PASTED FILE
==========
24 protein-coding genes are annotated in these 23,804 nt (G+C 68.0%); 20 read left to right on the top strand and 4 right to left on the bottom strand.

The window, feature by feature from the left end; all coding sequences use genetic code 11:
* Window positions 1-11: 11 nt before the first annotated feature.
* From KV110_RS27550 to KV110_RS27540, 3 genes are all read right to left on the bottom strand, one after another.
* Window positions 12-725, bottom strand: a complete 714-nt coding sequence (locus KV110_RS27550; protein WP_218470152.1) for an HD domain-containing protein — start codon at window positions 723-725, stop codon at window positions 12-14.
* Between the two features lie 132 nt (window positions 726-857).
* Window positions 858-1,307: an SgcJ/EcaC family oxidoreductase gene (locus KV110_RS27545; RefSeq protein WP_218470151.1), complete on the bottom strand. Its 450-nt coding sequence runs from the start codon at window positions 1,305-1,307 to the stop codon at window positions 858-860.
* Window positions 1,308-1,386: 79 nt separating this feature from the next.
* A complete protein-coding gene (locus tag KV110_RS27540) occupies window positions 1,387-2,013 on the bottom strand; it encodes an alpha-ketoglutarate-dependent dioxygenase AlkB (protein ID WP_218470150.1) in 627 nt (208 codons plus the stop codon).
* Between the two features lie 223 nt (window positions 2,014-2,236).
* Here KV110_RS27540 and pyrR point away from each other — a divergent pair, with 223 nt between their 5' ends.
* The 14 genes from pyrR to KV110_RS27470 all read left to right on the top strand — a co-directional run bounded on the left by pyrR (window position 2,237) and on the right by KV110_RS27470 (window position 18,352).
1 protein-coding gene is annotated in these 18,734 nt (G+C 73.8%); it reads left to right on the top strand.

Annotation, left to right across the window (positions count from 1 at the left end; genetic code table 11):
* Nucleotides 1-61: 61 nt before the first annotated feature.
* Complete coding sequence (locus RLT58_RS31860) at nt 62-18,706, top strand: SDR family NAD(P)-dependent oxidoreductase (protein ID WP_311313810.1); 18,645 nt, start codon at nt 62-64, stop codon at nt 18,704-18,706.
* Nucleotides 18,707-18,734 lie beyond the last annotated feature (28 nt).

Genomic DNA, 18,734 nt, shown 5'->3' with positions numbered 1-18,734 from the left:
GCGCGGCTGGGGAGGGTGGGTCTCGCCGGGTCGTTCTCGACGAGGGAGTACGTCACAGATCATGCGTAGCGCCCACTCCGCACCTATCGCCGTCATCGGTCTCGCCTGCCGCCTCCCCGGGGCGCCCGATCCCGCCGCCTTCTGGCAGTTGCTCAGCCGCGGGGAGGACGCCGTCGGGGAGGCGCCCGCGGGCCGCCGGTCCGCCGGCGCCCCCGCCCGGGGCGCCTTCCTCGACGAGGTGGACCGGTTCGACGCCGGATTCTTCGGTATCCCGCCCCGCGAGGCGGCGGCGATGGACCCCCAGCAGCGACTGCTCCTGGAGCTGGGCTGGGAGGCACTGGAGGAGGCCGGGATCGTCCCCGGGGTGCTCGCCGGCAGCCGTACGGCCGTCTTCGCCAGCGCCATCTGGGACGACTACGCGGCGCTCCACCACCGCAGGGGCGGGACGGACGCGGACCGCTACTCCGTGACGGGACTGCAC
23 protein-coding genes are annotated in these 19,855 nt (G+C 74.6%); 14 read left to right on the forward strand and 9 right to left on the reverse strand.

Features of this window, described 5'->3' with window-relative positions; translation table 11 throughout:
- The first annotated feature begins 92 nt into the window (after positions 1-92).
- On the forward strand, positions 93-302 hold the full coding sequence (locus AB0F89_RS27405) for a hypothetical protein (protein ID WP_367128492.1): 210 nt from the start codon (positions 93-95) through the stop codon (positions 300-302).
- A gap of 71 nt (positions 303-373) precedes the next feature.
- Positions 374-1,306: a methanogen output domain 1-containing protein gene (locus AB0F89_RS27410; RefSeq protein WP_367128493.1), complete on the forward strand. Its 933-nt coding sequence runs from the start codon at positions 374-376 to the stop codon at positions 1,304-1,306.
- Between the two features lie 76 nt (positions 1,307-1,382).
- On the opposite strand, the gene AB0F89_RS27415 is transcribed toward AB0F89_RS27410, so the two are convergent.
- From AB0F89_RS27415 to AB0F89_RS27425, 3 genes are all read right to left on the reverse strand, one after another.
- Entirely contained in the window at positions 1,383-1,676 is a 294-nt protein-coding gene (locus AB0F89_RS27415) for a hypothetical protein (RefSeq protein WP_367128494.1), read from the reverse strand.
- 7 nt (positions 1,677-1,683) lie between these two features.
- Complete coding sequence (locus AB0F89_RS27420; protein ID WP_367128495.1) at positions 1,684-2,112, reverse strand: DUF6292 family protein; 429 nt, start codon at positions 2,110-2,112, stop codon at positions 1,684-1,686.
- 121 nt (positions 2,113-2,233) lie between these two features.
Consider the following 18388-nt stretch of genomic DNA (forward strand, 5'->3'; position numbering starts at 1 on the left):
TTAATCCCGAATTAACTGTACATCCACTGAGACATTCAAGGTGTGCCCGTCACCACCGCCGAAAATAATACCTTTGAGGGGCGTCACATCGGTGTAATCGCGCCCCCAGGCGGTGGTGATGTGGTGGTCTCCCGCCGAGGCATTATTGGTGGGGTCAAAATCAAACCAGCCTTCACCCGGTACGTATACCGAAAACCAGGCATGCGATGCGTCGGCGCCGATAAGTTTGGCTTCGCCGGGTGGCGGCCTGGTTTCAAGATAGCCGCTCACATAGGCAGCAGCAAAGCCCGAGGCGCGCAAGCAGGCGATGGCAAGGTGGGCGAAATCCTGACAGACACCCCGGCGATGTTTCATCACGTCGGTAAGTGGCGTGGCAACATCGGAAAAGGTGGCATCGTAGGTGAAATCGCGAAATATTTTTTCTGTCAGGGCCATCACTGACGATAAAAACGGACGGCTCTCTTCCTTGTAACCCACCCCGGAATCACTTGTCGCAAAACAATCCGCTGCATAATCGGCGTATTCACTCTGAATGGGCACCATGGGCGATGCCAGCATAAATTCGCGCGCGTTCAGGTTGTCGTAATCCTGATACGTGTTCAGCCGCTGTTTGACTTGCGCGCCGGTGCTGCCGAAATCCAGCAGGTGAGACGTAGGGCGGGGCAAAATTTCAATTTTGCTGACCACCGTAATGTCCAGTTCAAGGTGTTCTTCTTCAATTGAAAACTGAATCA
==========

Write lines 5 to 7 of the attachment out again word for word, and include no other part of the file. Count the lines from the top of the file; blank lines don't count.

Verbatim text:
* Window positions 12-725, bottom strand: a complete 714-nt coding sequence (locus KV110_RS27550; protein WP_218470152.1) for an HD domain-containing protein — start codon at window positions 723-725, stop codon at window positions 12-14.
* Between the two features lie 132 nt (window positions 726-857).
* Window positions 858-1,307: an SgcJ/EcaC family oxidoreductase gene (locus KV110_RS27545; RefSeq protein WP_218470151.1), complete on the bottom strand. Its 450-nt coding sequence runs from the start codon at window positions 1,305-1,307 to the stop codon at window positions 858-860.